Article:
For two decades now, the therapeutic potential of fetal and progenitor cell transplantations in suppressing seizures has been tested with mixed results. It is important to note, that early studies were not able to label grafted cells for subsequent immunohistochemical analysis of cell type as they predated the advent of fluorescently labeled mice (Fine et al., 1990; Holmes et al., 1991) and did not examine spontaneous seizures (Buzsaki et al., 1988; Loscher et al., 1998). Transplantation of fetal locus coeruleus neurons reduced the frequency of ictal spikes induced by subsequent injections of the GABAAR antagonist picrotoxin (Buzsaki et al., 1988). “GABA-rich” substantia nigra tissue grafted into kindled rats transiently increased the stimulation intensity required to induce seizure-like afterdischarge activity (Loscher et al., 1998). Although both of these findings suggest that transplantation increased seizure resistance, a subsequent study to transplant cells genetically engineered to express GAD65 into the piriform cortex of kindled rats did not significantly affect afterdischarge activity (Gernert et al., 2002). Human neural stem cells, a promising source of pluripotent cells, transplanted into the pilocarpine-induced rat model of TLE differentiate into cells that are positive for GABAergic (26%), glutamatergic (2%) or astrocytic (21%) markers. Such grafted cells decrease the percentage of pilocarpine rats that develop behaviorally monitored spontaneous seizures and reduce both seizure frequency and severity (Chu et al., 2004). Like the human stem cell grafts, striatal precursor cell grafts yield a small fraction of GABAergic cells (23%). Nonetheless, striatal precursors transplanted into rats soon after kainate-induced status epilepticus were also associated with a reduction in spontaneous, behaviorally assessed seizures (Hattiangady et al., 2008).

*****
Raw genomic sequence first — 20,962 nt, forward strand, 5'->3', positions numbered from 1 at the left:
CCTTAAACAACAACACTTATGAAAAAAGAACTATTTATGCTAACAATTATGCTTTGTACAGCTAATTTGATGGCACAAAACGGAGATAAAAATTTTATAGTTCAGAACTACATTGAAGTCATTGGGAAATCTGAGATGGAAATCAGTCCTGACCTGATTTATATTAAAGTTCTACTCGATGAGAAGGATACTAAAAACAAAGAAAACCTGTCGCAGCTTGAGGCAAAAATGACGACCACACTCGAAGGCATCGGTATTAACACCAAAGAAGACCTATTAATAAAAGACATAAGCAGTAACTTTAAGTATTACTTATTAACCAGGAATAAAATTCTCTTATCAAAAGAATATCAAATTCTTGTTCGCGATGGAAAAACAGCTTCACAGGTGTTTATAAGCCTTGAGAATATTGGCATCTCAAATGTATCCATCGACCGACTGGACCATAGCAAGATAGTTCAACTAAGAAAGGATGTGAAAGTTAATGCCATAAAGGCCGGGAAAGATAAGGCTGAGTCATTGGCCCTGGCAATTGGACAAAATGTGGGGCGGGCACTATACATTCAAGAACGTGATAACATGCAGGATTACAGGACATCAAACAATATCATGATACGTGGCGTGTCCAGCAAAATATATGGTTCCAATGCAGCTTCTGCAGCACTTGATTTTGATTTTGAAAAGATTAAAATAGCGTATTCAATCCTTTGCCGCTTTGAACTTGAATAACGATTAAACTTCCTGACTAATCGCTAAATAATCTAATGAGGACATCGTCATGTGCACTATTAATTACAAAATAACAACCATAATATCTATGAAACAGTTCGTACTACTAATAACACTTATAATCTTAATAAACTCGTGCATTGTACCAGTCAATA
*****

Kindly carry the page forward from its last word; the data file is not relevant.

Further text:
Although these results are encouraging, they leave a number of critical questions unanswered. That is, cells are grafted and the effects on seizure behavior (or seizure-like afterdischarge activity) are monitored but little information is available with regard to what happens to the grafted cells and the host brain post-transplantation. In particular, to interpret the effects of transplants on global brain excitability it is important to know (i) how many of the grafted cells survive in the host brain and how far they migrate from the injection site, (ii) what types of cells (i.e. excitatory, inhibitory, glial, immature) the grafts yield, (iii) whether graft-derived cells functionally integrate into the host brain and (iv) how grafts affect electrographically and behaviorally monitored spontaneous seizure activity. In the absence of such information, the mechanisms by which grafted cells can act as an effective therapeutic option for epilepsy are left unknown. To address these questions, it would be helpful if grafted cells express fluorescent markers that would enable their identification for immunohistochemistry and electrophysiological recordings in the host brain.